"I'd like to describe the procedure to you," Startsev said. "Because some think we do it with magnets and lasers. What really happens is, we sedate the patient, and then we peel away the skin." He made a gesture as though taking off a hat. "Saw through the bone. Then the surgeon takes the scalpel and makes an incision, cuts into the lump of meat. At this point, the brain is just meat, and you need to cut it for the machines to go in and reshape the neural pathways. The doctor who operates the machines flashes a light into the opening every now and again to make sure nothing got jammed, and if you peek in at that instant, you see metal working inside the brain. Inside the person. And in my experience, the person who leaves the operation room is never the same one that has entered it. Whatever you may think, it's not an enhancement."
"Do you realize how the grafting of character traits came to be?" Startsev said. "It branched off from a different procedure; 'personality transplant' as we called it."
Still, they waited.
"It was conceived as a remedy for schizophrenia."
"I know," said the father. "We researched online before coming here. Character grafts are trivial in comparison. Like, you've rules for it, the graft must not constitute more than ten percent..." He waved his hand.
"Mr. Turkin, as somebody once told me, there's no scientific definition of an individual. No definition of you or me. How much can you replace before the old 'you' ceases to exist? Twenty percent? Forty? Forty-five? If you take your son on a fishing trip, it's the most amazing thing in the world to him, and then a year later he can't even remember the occasion—is he still the same person?"
"We don't do fishing trips," Mr. Turkin said. "Fishing trips are a waste of time."
"Mrs. Turkin," Startsev said, "his dinosaur—the toy—things he loves right now, he may not love them afterwards."
He glimpsed a flash of fear in her eyes, and panic pricked him. How much time did he have left? He'd been wrong, he'd been wrong since the first moment, he should've concentrated on the mother, the mother was the key. Perhaps...
She said, "But he will still love me?"
Startsev opened and closed his mouth. Then he dropped his gaze to the documents as though he hoped to find there a cue which would allow him to say 'no.' "Love for one's mother is a deep-going instinct," he said quietly. "Kolya will keep loving you, yes. And yet I'd like you to consider carefully what you're doing. Please. Your son, the one that just exited the room, will die."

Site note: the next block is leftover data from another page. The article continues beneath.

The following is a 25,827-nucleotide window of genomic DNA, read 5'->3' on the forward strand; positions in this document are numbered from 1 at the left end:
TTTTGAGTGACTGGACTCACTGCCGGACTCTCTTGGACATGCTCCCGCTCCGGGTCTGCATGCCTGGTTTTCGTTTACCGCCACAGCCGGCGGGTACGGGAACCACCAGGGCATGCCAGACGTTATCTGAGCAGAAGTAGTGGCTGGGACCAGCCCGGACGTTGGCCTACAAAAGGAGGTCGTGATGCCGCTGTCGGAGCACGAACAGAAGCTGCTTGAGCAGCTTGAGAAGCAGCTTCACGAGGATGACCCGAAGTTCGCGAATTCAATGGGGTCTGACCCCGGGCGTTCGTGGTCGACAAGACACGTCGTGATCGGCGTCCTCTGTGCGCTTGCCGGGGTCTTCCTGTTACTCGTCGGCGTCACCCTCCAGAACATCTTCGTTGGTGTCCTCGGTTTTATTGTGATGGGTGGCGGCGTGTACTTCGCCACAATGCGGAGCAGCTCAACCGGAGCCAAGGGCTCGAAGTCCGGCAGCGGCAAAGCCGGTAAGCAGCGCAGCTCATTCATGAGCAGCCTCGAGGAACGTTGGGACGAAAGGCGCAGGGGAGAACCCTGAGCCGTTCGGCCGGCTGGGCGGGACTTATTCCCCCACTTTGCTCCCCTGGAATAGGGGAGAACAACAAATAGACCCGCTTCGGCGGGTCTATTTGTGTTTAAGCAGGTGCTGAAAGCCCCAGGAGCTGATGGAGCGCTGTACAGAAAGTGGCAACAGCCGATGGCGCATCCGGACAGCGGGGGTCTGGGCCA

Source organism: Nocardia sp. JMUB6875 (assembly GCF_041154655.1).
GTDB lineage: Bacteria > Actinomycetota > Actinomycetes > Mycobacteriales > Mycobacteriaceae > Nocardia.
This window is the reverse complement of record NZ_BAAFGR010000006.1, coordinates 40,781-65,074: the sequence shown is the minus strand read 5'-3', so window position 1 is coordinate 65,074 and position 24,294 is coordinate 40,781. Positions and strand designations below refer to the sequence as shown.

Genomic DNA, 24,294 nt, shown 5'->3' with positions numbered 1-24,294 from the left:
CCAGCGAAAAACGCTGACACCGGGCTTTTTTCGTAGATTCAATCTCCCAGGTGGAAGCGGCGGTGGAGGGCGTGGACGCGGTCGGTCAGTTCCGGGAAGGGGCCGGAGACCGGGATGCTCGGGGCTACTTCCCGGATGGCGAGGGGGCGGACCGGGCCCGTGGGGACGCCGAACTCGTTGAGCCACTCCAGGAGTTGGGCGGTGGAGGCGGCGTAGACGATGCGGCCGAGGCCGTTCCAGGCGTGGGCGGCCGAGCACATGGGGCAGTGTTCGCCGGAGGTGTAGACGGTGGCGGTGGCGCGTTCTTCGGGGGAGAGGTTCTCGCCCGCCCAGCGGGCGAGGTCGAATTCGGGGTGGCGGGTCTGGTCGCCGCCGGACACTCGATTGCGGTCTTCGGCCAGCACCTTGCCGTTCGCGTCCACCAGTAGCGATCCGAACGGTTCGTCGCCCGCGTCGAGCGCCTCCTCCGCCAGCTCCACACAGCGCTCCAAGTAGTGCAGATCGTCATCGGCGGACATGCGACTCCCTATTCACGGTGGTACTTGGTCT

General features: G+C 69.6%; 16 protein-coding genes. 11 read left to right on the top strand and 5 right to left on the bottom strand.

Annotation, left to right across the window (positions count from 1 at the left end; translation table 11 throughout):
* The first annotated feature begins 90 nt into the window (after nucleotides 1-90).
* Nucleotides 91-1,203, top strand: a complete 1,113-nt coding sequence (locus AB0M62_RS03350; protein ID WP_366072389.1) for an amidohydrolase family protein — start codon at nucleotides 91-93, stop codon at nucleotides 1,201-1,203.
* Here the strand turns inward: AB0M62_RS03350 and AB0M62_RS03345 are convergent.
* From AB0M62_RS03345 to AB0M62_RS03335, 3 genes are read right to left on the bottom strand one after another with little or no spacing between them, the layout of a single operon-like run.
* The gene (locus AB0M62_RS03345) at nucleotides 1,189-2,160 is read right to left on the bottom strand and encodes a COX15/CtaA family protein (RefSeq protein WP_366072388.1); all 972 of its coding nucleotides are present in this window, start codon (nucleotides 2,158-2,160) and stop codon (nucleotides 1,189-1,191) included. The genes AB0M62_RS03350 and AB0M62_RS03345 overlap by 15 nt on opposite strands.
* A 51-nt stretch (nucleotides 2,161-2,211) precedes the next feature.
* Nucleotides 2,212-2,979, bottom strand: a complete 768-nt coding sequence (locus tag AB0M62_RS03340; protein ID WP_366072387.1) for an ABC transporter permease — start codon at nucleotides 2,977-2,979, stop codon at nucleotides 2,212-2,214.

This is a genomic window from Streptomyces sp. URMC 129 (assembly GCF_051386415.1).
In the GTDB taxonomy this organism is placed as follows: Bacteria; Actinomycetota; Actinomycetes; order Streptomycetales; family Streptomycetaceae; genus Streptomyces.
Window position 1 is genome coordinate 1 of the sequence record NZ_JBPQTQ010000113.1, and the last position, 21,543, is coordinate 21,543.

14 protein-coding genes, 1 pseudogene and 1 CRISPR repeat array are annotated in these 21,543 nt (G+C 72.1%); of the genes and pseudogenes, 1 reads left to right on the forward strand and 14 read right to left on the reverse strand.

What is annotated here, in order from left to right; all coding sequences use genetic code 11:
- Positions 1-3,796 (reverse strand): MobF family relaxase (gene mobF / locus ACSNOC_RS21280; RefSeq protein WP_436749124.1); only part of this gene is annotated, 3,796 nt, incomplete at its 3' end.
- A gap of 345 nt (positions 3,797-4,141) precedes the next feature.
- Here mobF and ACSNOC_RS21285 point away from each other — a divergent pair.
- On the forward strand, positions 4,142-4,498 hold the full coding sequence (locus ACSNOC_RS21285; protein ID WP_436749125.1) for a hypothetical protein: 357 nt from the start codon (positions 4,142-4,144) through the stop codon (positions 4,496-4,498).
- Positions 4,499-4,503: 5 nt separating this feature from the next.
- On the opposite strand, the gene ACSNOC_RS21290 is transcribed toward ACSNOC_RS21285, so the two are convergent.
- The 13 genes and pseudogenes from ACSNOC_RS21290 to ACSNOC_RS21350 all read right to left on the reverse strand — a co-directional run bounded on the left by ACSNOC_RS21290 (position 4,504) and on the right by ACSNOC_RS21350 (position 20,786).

She rose her hand to her lips in a quick gesture, then said, "But I thought the mortality rates were zero."
Startsev studied Mr. and Mrs. Turkin: two human beings separated from him by an invisible, impenetrable wall. A decade ago, when that moment had come during his first prep talk, a part of him, inside, screamed, and scratched, and fumed, and fought for the control of the motor neurons—but years dull one's edge. Repetition upon repetition, they wash away everything but the underlying fatigue. He wished it were evening and he could curl in the corner of his office and cease listening, seeing, thinking.
He leaned back in his chair and took out a pen.
That's it, old boy. Let it go.
"This week is booked. I can put you down for next Tuesday."
They signed the papers.
At the door, Mr. Turkin paused, holding his hand on the knob. "This was no family assessment, was it, Doctor?"
"Goodbye, Mr. Turkin."
"I know where Tatyana saw you. I recognize you now. You're one of the graft's fathers. One of the original team? What are you trying to do, sabotage your own work?"
"Goodbye to both of you."
After the door slammed shut, Startsev leaned back in his chair and pressed his fingers against his forehead. You're right, Mr. Turkin. Sabotage was a strong word, though; his old colleagues had all but tied his hands—and they would've gladly removed him, too, hadn't he held a significant share of the stock.
What remained were these prep conversations: hardly sabotage, only a tiny chance of dissuading people from making the biggest mistake of their lives.
A handful of successes over a decade of failures—but still, he kept trying: his own private little war against human nature.
Through the glass, he saw the parents talking to Kolya; following an impulse, Startsev stood, picked up a butterfly from the shelf, and went into the lobby.
Behind the window, the far end of the street squirmed in the heat haze. Startsev watched the family exit the hospital; Kolya trudged between his parents, glass case under his arm. He took his mother's hand.
Startsev turned and regarded the insects on the shelf. One was missing now, but he surmised, with weariness, that it would return to its place on Tuesday.
Once, the butterflies had been important to him, but he no longer knew why, and no rearrangement of cases would help that. He didn't remember his own operation; he recalled the rationale—he was a remnant of an age when scientists believed the first test subjects should be themselves—but not the feeling. What had that man felt, lying down on the operating table and breathing in the first curls of anesthetic gas?
Memory is an internal rumor, he thought. Perhaps the old Startsev had never existed; perhaps it had always been him, in the white lab coat, in this office, staring at a collection of butterflies that belonged to somebody else.
This story originally appeared in Metaphorosis.